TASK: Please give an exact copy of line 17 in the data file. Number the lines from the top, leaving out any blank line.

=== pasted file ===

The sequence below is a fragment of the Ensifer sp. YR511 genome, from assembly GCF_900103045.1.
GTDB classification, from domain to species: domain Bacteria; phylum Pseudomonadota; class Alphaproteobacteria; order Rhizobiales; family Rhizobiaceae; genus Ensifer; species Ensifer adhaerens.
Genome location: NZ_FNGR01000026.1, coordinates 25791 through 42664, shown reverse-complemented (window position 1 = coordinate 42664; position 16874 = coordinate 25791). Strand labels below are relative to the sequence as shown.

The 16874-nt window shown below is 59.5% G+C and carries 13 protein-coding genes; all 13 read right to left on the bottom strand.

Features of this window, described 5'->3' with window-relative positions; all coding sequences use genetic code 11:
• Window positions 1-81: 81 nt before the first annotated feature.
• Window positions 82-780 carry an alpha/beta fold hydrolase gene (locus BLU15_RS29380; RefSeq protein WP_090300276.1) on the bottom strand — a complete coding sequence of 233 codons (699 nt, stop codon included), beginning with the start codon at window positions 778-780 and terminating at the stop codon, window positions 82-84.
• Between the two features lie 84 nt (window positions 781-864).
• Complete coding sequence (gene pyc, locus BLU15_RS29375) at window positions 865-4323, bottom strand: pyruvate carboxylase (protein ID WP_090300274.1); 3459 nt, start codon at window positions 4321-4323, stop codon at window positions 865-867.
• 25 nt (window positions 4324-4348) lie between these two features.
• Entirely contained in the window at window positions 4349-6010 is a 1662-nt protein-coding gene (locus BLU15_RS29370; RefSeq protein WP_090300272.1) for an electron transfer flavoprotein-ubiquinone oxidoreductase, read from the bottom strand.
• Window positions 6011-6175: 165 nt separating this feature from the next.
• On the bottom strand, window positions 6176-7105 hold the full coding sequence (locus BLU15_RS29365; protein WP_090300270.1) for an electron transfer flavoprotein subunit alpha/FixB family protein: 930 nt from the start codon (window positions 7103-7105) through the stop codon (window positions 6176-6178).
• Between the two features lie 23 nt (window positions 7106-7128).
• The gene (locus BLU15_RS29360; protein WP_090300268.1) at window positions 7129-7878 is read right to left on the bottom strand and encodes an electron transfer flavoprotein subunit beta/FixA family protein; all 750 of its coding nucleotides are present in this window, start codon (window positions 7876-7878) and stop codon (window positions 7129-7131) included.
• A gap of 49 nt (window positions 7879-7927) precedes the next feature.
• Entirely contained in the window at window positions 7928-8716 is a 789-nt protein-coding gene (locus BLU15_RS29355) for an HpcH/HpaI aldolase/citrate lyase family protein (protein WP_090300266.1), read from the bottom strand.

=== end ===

• Entirely contained in the window at window positions 7928-8716 is a 789-nt protein-coding gene (locus BLU15_RS29355) for an HpcH/HpaI aldolase/citrate lyase family protein (protein WP_090300266.1), read from the bottom strand.